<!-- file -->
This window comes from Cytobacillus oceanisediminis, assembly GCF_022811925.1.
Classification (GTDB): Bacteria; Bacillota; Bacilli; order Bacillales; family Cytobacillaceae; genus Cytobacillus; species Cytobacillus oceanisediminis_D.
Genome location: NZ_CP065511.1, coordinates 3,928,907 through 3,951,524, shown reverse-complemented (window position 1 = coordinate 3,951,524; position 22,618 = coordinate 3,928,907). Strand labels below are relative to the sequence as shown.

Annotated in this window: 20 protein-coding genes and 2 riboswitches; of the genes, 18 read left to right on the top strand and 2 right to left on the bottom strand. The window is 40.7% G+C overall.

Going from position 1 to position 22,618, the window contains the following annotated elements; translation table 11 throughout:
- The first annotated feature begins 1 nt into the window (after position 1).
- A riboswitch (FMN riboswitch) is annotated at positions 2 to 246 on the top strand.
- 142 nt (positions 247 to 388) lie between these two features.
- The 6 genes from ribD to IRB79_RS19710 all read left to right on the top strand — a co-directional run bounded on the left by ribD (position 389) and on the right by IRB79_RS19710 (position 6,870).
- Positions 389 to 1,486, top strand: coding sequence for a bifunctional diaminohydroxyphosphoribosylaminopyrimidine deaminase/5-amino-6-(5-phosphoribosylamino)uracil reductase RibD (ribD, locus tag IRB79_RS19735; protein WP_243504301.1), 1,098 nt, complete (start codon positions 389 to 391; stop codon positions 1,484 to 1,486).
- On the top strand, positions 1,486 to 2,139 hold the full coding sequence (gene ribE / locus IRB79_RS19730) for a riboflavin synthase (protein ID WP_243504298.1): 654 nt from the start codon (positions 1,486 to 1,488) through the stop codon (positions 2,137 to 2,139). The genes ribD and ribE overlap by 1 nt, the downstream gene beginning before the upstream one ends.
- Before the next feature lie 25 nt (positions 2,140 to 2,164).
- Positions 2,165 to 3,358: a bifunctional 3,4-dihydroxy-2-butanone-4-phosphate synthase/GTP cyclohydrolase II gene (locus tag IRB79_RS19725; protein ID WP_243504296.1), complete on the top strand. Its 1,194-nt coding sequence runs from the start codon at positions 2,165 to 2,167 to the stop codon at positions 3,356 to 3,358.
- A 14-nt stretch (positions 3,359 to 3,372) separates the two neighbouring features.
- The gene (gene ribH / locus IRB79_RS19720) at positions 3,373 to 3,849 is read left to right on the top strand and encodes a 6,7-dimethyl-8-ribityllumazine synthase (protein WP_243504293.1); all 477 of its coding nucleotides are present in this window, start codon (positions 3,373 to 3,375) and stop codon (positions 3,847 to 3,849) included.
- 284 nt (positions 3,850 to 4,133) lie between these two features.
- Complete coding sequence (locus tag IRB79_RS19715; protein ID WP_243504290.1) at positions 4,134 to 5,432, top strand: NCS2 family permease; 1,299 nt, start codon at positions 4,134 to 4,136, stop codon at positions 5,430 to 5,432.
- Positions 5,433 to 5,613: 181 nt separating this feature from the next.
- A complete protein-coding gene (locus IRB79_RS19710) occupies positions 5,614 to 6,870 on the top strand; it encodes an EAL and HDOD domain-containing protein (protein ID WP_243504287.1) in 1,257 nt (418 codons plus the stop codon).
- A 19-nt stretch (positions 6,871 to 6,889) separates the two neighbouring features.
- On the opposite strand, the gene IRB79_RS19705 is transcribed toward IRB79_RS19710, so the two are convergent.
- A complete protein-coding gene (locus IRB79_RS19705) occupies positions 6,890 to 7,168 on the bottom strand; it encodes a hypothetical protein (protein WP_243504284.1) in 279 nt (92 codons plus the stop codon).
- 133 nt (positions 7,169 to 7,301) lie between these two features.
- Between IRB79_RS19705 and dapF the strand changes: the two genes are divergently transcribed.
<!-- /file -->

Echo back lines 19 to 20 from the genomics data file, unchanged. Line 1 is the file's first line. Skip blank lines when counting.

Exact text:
- A complete protein-coding gene (locus IRB79_RS19710) occupies positions 5,614 to 6,870 on the top strand; it encodes an EAL and HDOD domain-containing protein (protein ID WP_243504287.1) in 1,257 nt (418 codons plus the stop codon).
- A 19-nt stretch (positions 6,871 to 6,889) separates the two neighbouring features.